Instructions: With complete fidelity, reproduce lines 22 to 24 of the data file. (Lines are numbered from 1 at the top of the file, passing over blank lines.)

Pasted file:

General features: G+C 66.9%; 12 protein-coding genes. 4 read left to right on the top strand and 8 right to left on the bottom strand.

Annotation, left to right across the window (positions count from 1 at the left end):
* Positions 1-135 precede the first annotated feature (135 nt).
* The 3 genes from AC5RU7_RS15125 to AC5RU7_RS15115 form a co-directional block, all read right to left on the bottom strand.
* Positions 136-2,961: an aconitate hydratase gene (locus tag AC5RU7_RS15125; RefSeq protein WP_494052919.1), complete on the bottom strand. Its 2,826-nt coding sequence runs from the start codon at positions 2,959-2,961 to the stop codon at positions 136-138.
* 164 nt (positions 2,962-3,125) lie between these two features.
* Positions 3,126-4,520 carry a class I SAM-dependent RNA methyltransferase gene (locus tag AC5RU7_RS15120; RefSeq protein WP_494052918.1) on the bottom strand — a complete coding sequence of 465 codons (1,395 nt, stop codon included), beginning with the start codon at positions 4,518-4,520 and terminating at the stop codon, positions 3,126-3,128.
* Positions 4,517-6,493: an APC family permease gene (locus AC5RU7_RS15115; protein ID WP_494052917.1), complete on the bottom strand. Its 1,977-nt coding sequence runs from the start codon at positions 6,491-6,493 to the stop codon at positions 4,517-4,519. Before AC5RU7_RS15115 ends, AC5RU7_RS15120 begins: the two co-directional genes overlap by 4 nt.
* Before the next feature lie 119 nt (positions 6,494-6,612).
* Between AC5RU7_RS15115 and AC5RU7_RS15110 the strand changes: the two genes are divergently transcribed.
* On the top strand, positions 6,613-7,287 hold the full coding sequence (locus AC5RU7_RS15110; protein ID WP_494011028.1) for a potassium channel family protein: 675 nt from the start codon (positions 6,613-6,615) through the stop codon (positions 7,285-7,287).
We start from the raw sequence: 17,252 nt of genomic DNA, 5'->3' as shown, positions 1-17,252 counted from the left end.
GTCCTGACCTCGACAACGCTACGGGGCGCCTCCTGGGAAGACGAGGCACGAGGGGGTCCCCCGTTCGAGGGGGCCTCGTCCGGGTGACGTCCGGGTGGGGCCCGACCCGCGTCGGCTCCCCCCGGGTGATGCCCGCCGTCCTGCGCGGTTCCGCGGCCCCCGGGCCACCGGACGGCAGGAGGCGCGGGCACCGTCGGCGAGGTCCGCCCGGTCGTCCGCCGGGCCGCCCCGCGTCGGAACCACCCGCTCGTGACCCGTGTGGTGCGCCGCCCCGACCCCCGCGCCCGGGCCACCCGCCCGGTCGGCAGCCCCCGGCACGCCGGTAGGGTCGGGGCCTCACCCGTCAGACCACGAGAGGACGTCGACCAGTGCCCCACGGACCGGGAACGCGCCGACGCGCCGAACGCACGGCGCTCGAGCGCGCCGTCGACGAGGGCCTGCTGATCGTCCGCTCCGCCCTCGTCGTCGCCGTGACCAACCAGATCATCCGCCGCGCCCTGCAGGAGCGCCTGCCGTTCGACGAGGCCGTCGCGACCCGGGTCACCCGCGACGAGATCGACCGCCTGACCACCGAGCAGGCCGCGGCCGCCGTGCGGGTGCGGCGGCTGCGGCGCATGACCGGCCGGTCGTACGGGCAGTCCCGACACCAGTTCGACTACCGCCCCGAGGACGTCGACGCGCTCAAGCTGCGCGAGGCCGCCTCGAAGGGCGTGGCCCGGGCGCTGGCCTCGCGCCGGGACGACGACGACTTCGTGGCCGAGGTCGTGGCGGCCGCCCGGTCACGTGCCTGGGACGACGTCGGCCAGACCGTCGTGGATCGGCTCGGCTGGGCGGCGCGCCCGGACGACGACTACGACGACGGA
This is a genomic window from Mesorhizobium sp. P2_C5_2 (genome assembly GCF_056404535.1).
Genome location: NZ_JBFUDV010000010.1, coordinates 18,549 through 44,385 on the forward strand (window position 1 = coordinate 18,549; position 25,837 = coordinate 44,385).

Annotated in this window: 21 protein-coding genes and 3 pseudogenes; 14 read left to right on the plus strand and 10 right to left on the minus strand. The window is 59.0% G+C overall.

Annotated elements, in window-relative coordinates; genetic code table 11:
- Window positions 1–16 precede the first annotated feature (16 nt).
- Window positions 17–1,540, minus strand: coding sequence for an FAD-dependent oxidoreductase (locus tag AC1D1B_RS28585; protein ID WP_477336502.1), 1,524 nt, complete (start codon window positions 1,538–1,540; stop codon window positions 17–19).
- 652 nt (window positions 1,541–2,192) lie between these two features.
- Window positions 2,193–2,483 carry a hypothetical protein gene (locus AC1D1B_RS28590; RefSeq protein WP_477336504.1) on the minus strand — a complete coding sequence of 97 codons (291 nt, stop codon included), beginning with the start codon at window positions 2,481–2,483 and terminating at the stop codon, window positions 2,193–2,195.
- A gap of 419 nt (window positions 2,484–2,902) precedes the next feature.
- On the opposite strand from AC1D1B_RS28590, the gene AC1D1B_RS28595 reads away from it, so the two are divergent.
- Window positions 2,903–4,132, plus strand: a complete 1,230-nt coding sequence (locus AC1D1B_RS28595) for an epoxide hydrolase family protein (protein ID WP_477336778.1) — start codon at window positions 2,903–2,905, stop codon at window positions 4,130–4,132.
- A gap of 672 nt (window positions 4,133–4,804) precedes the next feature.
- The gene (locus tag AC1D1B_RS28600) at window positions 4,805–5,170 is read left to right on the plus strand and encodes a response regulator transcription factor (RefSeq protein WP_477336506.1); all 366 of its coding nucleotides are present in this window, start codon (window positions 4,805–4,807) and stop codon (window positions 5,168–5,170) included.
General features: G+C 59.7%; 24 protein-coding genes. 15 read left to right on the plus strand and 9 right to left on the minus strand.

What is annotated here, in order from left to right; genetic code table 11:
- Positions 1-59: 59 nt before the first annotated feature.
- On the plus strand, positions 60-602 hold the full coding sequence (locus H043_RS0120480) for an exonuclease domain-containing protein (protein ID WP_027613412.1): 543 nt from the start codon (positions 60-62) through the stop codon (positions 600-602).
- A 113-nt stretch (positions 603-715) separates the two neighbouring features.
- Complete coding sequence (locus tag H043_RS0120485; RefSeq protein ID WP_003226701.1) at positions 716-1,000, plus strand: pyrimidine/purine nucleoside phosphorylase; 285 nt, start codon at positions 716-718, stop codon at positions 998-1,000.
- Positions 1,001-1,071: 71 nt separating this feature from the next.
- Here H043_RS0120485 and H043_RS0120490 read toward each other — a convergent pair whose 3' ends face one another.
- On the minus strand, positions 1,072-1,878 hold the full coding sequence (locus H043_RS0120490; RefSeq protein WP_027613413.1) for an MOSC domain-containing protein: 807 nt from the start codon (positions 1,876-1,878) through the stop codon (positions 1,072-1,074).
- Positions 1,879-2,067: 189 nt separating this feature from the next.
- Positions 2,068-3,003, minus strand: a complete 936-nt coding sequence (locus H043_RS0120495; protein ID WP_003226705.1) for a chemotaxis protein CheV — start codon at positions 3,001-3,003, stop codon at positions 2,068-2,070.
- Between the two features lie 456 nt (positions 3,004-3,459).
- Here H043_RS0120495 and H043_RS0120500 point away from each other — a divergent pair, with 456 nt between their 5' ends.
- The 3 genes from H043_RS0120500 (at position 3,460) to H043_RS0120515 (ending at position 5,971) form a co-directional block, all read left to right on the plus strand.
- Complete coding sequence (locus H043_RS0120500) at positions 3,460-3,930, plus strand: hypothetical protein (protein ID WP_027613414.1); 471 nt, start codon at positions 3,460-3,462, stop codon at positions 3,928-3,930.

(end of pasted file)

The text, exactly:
- A gap of 419 nt (window positions 2,484–2,902) precedes the next feature.
- On the opposite strand from AC1D1B_RS28590, the gene AC1D1B_RS28595 reads away from it, so the two are divergent.
- Window positions 2,903–4,132, plus strand: a complete 1,230-nt coding sequence (locus AC1D1B_RS28595) for an epoxide hydrolase family protein (protein ID WP_477336778.1) — start codon at window positions 2,903–2,905, stop codon at window positions 4,130–4,132.